Sunday, January 25, 2015

How to Write Good Guys You Love | Writer Tips

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What keeps a good guy from being a bland guy?

I don't know about you, but my favorite characters are villains...
I'm sure that says a lot about me. 
We won't go there...

Think about it.
Can you name more villains or good guys?
(I know which one I can name more of and it ain't the good guys)

If you picked villains you are (right) like me. Why is that? Why are villains more memorable than the good, moral, law abiding folk? For me, the villain is the character who is most human-- the one with the flaws, has the motivation (be it getting 'revenge' or world domination) and yeah, usually the most entertaining. 

But your good guys don't have to be boring. They don't have to be the moral high towers who can't even barb with the bad guys because "That's not what good guys do"


How can you keep your protagonist interesting in your novel? Let's take a look...
5 Ways to Make Interesting Good Guys

1) Make him/her imperfect.
Just because someone is 'good' doesn't mean he/she is perfect. Flaws give humanity to any character. None of us are perfect and your protagonist won't be either.

2) Give him/her a weakness.
Superman has Kryptonite.
I have chocolate.
We all have weaknesses. 
Weaknesses up the stakes and gives the reader a reason to care. Plus it leads to internal struggles beyond the 'bad guy'.

3) Give him/her some good comeback lines
Sure, bad guys are fun and all and say the best lines ever-- but don't forget your protagonist. Even heroes have a sense of humor.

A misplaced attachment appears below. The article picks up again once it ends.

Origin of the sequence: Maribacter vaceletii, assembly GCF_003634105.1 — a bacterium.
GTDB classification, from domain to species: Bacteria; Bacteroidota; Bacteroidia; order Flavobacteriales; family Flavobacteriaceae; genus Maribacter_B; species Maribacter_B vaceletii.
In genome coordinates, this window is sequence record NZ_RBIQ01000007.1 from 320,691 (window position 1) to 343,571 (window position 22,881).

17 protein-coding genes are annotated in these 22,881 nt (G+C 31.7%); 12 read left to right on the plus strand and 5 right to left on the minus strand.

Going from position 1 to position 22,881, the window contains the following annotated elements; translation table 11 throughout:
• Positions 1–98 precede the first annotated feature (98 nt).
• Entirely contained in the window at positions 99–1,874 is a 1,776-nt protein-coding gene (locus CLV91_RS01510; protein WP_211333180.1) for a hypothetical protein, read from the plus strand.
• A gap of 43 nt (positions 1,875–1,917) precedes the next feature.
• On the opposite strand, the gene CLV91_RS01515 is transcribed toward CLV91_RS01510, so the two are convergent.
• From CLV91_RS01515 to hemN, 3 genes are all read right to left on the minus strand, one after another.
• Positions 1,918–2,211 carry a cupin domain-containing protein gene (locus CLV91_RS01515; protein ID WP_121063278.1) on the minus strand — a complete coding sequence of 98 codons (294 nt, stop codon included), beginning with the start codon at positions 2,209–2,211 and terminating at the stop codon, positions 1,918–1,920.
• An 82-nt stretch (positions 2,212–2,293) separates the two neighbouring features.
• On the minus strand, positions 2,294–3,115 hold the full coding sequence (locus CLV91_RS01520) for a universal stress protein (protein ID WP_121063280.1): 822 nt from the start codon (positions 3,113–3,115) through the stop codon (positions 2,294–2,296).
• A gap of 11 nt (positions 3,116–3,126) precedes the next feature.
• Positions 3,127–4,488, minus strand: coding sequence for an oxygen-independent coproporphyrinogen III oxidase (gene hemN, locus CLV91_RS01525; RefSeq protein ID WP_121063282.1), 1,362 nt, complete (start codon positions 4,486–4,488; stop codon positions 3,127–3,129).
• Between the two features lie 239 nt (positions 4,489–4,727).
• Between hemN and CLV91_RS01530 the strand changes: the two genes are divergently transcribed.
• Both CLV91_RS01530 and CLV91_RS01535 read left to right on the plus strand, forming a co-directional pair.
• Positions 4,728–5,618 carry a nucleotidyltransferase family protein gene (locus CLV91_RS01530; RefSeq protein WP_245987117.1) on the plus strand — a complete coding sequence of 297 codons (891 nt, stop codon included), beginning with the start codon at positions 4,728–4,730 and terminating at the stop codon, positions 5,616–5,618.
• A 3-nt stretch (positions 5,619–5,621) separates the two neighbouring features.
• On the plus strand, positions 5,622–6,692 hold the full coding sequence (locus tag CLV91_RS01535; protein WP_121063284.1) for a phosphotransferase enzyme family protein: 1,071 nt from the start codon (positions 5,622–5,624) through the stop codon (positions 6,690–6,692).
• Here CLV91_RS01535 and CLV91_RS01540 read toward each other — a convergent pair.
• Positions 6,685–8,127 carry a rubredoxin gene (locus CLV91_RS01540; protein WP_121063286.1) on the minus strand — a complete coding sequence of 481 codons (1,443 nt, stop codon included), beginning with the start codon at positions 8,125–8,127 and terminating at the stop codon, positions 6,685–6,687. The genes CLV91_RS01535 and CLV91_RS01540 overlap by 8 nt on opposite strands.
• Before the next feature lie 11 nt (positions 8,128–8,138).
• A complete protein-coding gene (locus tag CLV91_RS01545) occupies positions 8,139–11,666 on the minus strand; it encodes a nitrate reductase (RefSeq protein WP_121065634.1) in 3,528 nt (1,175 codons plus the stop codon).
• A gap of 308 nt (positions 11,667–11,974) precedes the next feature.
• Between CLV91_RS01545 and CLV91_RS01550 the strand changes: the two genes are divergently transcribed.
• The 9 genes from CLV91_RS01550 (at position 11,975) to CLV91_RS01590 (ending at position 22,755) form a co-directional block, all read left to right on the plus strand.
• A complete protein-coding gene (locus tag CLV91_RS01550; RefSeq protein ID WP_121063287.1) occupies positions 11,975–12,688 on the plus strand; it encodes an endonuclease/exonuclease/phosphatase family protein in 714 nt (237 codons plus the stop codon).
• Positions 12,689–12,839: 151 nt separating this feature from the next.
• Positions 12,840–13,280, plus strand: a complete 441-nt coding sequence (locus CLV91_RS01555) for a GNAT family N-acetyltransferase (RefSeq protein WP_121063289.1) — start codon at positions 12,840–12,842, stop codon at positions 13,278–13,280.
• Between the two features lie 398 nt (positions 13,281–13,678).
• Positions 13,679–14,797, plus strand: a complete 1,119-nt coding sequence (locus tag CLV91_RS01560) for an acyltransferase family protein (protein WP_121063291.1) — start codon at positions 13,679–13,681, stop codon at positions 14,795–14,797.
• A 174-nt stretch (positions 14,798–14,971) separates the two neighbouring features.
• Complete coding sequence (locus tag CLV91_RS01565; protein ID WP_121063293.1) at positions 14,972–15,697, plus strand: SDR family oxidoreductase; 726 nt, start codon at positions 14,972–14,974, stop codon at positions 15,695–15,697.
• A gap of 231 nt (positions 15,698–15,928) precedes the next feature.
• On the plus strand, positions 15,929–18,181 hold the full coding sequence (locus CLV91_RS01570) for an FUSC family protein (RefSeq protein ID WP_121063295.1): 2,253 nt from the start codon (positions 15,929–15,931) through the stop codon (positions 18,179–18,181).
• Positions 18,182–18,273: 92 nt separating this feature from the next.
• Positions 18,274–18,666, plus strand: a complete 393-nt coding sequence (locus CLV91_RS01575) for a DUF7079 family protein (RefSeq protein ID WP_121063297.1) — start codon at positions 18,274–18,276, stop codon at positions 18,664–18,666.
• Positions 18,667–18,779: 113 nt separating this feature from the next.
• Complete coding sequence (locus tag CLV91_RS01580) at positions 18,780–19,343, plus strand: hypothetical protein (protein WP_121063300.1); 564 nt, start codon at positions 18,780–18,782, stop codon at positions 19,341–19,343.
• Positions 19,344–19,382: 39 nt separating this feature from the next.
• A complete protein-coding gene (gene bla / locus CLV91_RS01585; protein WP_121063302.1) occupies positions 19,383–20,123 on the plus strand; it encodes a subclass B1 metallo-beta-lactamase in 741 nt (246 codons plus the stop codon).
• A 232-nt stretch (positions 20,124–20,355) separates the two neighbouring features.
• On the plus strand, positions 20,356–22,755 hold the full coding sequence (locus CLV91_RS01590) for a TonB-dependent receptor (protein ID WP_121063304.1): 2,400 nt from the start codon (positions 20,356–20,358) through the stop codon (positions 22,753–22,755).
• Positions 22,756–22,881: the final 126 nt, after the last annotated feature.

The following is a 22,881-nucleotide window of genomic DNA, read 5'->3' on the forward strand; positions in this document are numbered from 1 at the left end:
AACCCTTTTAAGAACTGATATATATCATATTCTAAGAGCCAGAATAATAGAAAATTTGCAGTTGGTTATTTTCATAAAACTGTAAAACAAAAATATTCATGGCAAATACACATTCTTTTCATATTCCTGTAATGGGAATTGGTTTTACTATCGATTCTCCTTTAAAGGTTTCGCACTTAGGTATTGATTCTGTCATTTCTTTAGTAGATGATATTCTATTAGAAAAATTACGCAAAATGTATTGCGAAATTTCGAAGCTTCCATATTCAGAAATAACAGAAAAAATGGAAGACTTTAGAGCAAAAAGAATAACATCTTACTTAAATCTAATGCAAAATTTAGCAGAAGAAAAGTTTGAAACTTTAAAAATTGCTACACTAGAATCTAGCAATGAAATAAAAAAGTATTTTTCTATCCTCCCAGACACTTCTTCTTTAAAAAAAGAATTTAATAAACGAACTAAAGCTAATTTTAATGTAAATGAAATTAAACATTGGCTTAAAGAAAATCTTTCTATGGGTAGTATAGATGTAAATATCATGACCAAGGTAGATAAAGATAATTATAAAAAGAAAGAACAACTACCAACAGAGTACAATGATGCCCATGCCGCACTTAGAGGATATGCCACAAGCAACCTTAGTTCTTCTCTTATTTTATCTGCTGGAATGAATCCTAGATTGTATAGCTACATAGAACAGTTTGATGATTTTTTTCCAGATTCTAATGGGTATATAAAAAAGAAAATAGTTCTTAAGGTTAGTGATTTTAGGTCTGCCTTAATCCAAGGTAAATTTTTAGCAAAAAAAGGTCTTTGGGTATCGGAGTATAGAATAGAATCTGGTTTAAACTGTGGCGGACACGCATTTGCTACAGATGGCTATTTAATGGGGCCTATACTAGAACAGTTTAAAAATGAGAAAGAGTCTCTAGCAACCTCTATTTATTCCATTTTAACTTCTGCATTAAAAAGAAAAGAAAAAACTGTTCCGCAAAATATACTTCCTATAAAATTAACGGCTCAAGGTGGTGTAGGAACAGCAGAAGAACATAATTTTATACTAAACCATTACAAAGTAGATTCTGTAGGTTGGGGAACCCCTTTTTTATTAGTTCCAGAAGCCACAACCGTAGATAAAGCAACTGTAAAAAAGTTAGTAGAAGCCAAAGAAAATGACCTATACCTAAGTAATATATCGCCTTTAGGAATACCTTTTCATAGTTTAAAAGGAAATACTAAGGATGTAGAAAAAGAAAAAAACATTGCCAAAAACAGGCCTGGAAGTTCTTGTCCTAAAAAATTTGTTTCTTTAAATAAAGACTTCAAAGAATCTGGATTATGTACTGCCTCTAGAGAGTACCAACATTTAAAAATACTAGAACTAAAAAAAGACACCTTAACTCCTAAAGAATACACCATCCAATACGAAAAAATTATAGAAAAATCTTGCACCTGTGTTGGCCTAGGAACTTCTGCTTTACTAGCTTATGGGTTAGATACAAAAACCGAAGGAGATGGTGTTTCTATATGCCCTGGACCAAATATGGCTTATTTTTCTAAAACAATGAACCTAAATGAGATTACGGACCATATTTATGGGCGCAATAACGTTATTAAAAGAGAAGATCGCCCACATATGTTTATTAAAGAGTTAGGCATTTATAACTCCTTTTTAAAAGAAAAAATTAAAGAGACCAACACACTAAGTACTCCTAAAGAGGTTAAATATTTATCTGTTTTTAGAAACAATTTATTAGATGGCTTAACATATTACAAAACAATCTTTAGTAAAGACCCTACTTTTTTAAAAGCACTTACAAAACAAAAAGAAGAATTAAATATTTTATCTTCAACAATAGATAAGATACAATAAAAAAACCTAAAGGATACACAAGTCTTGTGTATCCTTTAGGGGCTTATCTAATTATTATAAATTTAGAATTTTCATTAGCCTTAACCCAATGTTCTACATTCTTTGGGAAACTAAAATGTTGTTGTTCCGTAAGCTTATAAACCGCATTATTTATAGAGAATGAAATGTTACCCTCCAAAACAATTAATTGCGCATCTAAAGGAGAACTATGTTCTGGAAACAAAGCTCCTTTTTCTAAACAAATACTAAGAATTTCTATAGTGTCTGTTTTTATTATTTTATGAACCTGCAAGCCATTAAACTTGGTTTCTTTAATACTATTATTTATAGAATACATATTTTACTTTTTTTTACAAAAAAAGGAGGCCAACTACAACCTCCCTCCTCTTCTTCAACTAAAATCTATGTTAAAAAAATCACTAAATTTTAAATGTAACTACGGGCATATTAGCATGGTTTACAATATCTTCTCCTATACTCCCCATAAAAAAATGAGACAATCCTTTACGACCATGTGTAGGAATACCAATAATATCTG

4) Give him/her a moral compass
...but Kelly you just said.
I know what I bloody just said ;) Even imperfect people have morals. Everyone (well most everyone) has something in this world that they will not do-- and usually THAT is the thing villains pick up on and try to force him/her to do (evil things). 

Push your good guy to the breaking point
Have someone addicted to chocolate? Lock him/her in a bakery and watch the internal struggle fly. Anything to keep the conflict churning.

5) Help them help themselves
There is a difference in sitting back and letting everything happen to you-- and getting up and trying to stop it. Frodo could have easily sat back and either tossed the ring or just given it to Gollum and been done with it. That would have been a very short story-- and an incredibly boring book.

Have your good guy get in on the action. Don't just let the bad guy run all over him and don't just have him/her react to things around them and not be productive in solving the problem.

As with the villain, the good guy should be layered. Make him memorable by making him complex.

I love hearing from you! To prove it, every comment I get in January will go into a hat. One person will be randomly chosen to win either a 1st chapter critique from me (no grammar edits. Just content) OR a free meme made especially for you.

~*~My internet dwellings ~*~

1 comment:

  1. Thank you for the tips I am going to out some thought into this and add a bit more depth to one of my characters.